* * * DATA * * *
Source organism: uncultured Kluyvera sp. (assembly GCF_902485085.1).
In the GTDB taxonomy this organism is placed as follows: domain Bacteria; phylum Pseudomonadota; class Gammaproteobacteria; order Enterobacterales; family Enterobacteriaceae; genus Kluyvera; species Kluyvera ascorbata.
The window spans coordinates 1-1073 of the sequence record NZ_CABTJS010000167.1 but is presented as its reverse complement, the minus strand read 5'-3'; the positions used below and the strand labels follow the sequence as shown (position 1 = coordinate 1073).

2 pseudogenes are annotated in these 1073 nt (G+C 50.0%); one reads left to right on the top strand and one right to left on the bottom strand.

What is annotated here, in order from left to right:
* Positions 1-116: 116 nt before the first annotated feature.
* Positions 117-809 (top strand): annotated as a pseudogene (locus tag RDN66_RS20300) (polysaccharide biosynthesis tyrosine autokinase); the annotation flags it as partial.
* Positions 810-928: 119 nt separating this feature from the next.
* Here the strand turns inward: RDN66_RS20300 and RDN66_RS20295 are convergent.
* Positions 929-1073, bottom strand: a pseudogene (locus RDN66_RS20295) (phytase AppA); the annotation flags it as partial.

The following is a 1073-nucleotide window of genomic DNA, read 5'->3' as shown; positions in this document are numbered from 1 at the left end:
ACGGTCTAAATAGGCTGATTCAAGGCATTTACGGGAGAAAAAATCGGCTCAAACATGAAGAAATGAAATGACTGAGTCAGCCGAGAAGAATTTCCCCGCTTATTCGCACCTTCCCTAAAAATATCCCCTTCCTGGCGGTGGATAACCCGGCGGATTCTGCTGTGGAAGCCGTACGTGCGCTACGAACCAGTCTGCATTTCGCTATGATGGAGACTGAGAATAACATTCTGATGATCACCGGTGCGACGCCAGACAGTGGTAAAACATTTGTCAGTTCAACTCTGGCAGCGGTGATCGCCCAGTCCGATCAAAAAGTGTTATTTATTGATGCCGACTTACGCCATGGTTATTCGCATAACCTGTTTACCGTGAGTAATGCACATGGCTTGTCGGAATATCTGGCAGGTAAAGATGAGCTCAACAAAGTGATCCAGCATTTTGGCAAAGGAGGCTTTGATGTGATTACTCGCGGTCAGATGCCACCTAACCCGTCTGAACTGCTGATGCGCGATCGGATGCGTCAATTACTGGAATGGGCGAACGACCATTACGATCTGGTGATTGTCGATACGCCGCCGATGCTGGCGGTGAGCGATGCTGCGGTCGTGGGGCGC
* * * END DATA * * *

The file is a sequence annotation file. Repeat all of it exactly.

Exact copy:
Source organism: uncultured Kluyvera sp. (assembly GCF_902485085.1).
In the GTDB taxonomy this organism is placed as follows: domain Bacteria; phylum Pseudomonadota; class Gammaproteobacteria; order Enterobacterales; family Enterobacteriaceae; genus Kluyvera; species Kluyvera ascorbata.
The window spans coordinates 1-1073 of the sequence record NZ_CABTJS010000167.1 but is presented as its reverse complement, the minus strand read 5'-3'; the positions used below and the strand labels follow the sequence as shown (position 1 = coordinate 1073).

2 pseudogenes are annotated in these 1073 nt (G+C 50.0%); one reads left to right on the top strand and one right to left on the bottom strand.

What is annotated here, in order from left to right:
* Positions 1-116: 116 nt before the first annotated feature.
* Positions 117-809 (top strand): annotated as a pseudogene (locus tag RDN66_RS20300) (polysaccharide biosynthesis tyrosine autokinase); the annotation flags it as partial.
* Positions 810-928: 119 nt separating this feature from the next.
* Here the strand turns inward: RDN66_RS20300 and RDN66_RS20295 are convergent.
* Positions 929-1073, bottom strand: a pseudogene (locus RDN66_RS20295) (phytase AppA); the annotation flags it as partial.

The following is a 1073-nucleotide window of genomic DNA, read 5'->3' as shown; positions in this document are numbered from 1 at the left end:
ACGGTCTAAATAGGCTGATTCAAGGCATTTACGGGAGAAAAAATCGGCTCAAACATGAAGAAATGAAATGACTGAGTCAGCCGAGAAGAATTTCCCCGCTTATTCGCACCTTCCCTAAAAATATCCCCTTCCTGGCGGTGGATAACCCGGCGGATTCTGCTGTGGAAGCCGTACGTGCGCTACGAACCAGTCTGCATTTCGCTATGATGGAGACTGAGAATAACATTCTGATGATCACCGGTGCGACGCCAGACAGTGGTAAAACATTTGTCAGTTCAACTCTGGCAGCGGTGATCGCCCAGTCCGATCAAAAAGTGTTATTTATTGATGCCGACTTACGCCATGGTTATTCGCATAACCTGTTTACCGTGAGTAATGCACATGGCTTGTCGGAATATCTGGCAGGTAAAGATGAGCTCAACAAAGTGATCCAGCATTTTGGCAAAGGAGGCTTTGATGTGATTACTCGCGGTCAGATGCCACCTAACCCGTCTGAACTGCTGATGCGCGATCGGATGCGTCAATTACTGGAATGGGCGAACGACCATTACGATCTGGTGATTGTCGATACGCCGCCGATGCTGGCGGTGAGCGATGCTGCGGTCGTGGGGCGC